SED leases an approximately 25,500 square foot facility in Plano, Texas. The facility serves as a sales office and distribution center to service SED’s customers in the midwest. The lease expires in October 2014.
Intermaco S.R.L., a wholly owned subsidiary of SED, has a sales, administration, and warehouse facilities in Entrerios, Buenos Aires. Total size of the facility is approximately 22,000 square feet. The lease expires in October 2013 and includes an option to renew for two additional years.
SED International de Colombia S.A.S., a wholly-owned subsidiary of SED, leases a 20,000 square foot facility in Bogotá (Chia), Colombia. The Bogotá center serves as a sales and administrative office and distribution facility for this company. The lease will expire in October 2012. SED entered into a new three year lease for approximately 26,000 square feet effective November 2012.
Item 3. Legal Proceedings
On September 13, 2012 SED was served with a Complaint by the Chamber of Industry Wuppertal-Solingen-Remscheid, a German trade association, seeking statutory damages, treble damages, and accounting and injunctive relief for defendants’ sale of products allegedly infringing the “Solingen” certification mark. The Complaint has been brought against SED and various other parties and was filed in the United States District Court for the Southern District of Florida. SED intends to deny liability and vigorously defend this lawsuit.
Item 4. Mine Safety Disclosures
Through February 2011, SED’s common stock was quoted on the OTC Bulletin Board under the symbol “SECX.” In February 2011, SED’s common stock was approved for listing on the AMEX and began trading under the symbol “SED” in March 2011. The following table sets forth the high and low sales prices per share for SED’s common stock, as reported on the AMEX for the four fiscal quarters in 2012 and the third and fourth quarters of fiscal 2011 and the high and low bid prices per share for SED’s common stock for the first two fiscal quarters in 2011 immediately prior to the commencement of trading on the AMEX. The quotations reflect inter-dealer prices, without retail mark-up, mark-down or commissions, and may not represent actual transactions.
As of August 31, 2012, the closing bid price per share for SED common stock, as reported on the AMEX was $2.15 and SED had approximately 400 owners of record and approximately 1,100 beneficial owners.
SED has never declared or paid cash dividends on its common stock. SED currently intends to retain earnings to finance its ongoing operations and it does not anticipate paying cash dividends in the foreseeable future. Future policy with respect to payment of dividends on the common stock will be determined by the Board of Directors based upon conditions then existing, including SED’s earnings and financial condition, capital requirements and other relevant factors. SED’s revolving credit agreement contains certain financial covenants which may limit SED’s ability to pay dividends in the event SED should change its policy and choose to issue dividends. See “Item 7. Management’s Discussion and Analysis of Financial Condition and Results of Operations — Liquidity and Capital Resources”.
Company Purchases of its Equity Securities
During the fiscal 2012 year, SED purchased 20,010 shares of its common stock under its repurchase plan. Since the adoption of the share repurchase plan in August 2009 through June 30, 2012, SED repurchased an aggregate of 481,925 shares of its common stock at an average cost of approximately $3.79 per share or $1.8 million in the aggregate.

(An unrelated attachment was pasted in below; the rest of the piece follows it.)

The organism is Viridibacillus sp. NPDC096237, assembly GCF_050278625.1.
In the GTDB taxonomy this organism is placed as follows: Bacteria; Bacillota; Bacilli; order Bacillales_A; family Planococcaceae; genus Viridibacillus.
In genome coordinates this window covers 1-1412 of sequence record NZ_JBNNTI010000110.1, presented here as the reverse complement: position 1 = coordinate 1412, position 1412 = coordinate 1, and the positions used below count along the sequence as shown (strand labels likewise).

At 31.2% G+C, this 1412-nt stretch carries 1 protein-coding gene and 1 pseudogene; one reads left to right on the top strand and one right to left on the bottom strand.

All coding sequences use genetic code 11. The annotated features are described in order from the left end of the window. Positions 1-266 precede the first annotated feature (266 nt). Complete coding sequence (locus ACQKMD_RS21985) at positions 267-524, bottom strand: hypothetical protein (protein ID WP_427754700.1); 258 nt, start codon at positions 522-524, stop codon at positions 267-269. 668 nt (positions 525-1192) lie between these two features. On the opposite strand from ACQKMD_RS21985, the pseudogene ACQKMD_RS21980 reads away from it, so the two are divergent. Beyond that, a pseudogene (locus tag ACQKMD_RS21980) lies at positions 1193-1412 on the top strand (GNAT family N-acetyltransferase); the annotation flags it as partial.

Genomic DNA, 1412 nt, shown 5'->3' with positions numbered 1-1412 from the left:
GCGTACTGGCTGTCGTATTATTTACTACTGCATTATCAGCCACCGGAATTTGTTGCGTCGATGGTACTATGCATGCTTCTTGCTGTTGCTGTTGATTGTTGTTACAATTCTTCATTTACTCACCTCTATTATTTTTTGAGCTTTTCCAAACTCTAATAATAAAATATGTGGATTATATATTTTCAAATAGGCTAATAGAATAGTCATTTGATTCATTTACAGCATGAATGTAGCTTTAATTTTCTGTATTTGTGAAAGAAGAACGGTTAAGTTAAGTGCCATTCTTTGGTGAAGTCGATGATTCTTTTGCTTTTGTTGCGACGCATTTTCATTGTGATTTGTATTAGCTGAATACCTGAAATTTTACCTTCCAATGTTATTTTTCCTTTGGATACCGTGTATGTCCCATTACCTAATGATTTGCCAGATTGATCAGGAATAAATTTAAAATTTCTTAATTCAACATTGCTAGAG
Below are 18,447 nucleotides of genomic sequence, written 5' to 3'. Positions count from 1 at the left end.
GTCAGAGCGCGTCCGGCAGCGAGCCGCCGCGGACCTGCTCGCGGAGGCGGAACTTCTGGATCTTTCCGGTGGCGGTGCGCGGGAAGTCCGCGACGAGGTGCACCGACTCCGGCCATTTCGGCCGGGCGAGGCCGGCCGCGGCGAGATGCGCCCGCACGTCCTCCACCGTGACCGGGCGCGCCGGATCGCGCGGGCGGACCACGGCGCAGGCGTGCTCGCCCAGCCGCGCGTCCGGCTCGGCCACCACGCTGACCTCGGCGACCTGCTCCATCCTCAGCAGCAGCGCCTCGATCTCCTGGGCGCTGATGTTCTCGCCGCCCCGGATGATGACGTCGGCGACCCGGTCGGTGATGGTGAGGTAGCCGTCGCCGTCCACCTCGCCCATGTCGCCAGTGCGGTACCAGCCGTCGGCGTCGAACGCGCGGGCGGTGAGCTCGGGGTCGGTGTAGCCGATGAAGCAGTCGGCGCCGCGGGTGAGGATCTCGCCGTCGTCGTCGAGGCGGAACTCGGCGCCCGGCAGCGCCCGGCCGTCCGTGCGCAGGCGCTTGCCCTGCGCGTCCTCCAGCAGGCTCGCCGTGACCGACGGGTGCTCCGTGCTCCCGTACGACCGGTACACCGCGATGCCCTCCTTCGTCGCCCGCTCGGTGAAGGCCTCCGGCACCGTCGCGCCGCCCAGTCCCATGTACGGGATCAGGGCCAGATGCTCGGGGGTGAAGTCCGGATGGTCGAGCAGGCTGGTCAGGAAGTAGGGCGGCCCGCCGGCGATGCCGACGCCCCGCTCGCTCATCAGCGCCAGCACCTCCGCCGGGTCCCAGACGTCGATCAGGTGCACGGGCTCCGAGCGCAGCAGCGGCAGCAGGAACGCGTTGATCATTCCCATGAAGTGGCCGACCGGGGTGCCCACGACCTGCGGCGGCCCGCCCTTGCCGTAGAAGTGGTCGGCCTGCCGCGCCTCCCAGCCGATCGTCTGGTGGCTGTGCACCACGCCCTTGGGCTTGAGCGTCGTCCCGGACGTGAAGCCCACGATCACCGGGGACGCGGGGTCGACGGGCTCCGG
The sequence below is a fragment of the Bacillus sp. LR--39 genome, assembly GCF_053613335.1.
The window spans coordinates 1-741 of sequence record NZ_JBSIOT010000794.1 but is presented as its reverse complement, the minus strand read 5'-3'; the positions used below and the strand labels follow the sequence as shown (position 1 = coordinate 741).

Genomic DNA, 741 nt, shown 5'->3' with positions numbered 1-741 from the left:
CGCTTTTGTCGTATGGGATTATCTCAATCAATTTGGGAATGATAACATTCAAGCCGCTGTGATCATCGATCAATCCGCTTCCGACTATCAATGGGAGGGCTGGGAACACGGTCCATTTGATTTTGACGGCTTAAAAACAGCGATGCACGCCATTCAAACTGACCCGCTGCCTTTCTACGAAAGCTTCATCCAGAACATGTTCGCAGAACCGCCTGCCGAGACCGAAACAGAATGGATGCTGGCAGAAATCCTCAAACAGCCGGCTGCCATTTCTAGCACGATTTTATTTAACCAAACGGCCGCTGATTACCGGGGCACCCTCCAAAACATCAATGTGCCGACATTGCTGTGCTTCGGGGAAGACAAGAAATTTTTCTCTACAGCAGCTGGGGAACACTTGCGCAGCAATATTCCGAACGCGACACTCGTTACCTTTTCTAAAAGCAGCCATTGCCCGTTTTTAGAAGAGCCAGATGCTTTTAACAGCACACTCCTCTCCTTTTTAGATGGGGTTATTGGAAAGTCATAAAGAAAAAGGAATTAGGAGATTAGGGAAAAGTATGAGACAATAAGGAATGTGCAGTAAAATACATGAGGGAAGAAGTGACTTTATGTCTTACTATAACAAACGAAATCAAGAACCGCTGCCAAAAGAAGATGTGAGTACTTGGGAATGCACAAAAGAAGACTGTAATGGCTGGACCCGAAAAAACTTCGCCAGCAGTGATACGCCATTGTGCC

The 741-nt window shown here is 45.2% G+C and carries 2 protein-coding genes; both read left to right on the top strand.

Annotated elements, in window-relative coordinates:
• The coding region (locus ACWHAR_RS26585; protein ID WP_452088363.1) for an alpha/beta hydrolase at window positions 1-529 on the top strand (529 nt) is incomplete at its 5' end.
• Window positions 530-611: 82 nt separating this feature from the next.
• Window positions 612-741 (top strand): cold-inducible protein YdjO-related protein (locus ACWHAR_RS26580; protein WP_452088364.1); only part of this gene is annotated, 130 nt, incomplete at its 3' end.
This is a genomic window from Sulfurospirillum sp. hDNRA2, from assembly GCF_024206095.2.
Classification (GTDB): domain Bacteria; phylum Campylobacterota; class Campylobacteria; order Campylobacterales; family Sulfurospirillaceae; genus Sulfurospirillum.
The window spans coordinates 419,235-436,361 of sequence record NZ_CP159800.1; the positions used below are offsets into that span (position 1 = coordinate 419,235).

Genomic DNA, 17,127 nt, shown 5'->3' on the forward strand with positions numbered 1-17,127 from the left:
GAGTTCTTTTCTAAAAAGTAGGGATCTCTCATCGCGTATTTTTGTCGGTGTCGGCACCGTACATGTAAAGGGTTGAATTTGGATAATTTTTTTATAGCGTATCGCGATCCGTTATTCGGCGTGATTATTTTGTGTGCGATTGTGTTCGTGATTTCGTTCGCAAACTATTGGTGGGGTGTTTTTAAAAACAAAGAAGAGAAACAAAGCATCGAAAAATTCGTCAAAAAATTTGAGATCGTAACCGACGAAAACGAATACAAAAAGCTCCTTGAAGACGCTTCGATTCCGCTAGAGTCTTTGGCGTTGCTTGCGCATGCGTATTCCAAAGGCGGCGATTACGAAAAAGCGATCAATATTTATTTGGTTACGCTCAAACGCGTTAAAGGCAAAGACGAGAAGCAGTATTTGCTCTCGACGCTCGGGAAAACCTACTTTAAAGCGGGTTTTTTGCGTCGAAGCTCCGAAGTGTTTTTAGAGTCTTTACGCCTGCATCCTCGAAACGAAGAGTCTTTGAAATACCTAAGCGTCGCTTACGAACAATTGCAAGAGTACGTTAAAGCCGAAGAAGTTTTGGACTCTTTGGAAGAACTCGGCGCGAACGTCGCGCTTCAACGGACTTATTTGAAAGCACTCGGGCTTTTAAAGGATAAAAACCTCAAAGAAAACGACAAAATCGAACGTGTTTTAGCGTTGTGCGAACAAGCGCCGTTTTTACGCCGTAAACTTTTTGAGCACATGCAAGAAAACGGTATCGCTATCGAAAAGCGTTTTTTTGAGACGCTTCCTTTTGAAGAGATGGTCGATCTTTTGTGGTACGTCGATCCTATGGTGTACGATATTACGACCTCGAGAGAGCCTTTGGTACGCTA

Equity Compensation Plans Information
In December 2009, Shareholders approved the Company’s 2009 Incentive Compensation Plan (the “2009 Plan”). Under the 2009 Plan, 250,000 shares of Common Stock are available for awards. Awards under the 2009 Plan may take the form of stock options (either incentive stock options or non-qualified options), restricted stock, or restricted stock units. At June 30, 2012, 107,301 shares available under the 2009 Plan have been granted pursuant to awards of restricted stock.
The purpose of the 2009 Plan is to align the interests of the participants with those of Shareholders through equity-based compensation alternatives, thereby promoting our long-term financial interests and enhancing long-term Shareholder return. The 2009 Plan is intended to enhance our ability to effectively recruit, motivate and retain the caliber of employees and directors essential for the Company’s success and provide them with incentive compensation opportunities that are competitive with those of similar companies.
Prior to the adoption of the 2009 Plan, the Company maintained four other compensation plans, the 1991 Plan, the 1995 Directors Plan, the 1997 Plan and the 1999 Plan, which have all expired on the tenth anniversary of their respective adoption dates. An aggregate of 55,000 stock options remain outstanding as of June 30, 2012, under those expired plans.
Equity Compensation Plans Information consists of the following:
On October 23, 2007, the Board of Directors of the Company adopted the SED International Holdings, Inc. 2007 Restricted Stock Plan (the “Stock Plan”) for the purposes of attracting and retaining the personnel necessary for the Company’s success. The Stock Plan covers employees and others who perform services for the Company including directors and consultants. A total of 750,000 shares of the Company’s authorized and unissued shares of common stock were reserved for grants under the Stock Plan. The Stock Plan is administered by the Company’s Board and/or Compensation Committee. As of June 30, 2012, 486,667 shares were issued and are outstanding under the Stock Plan.
Fifty percent of the $70,000 annual based compensation paid to the non-employee members of the Company’s Board of Directors are paid in quarterly installments of restricted shares of common stock (the “Director Plan”). The number of shares issuable to these Directors under the Director Plan is determined on the last day of each quarter based upon the market price per share of common stock as of such date. These shares vest immediately on the date of issuance.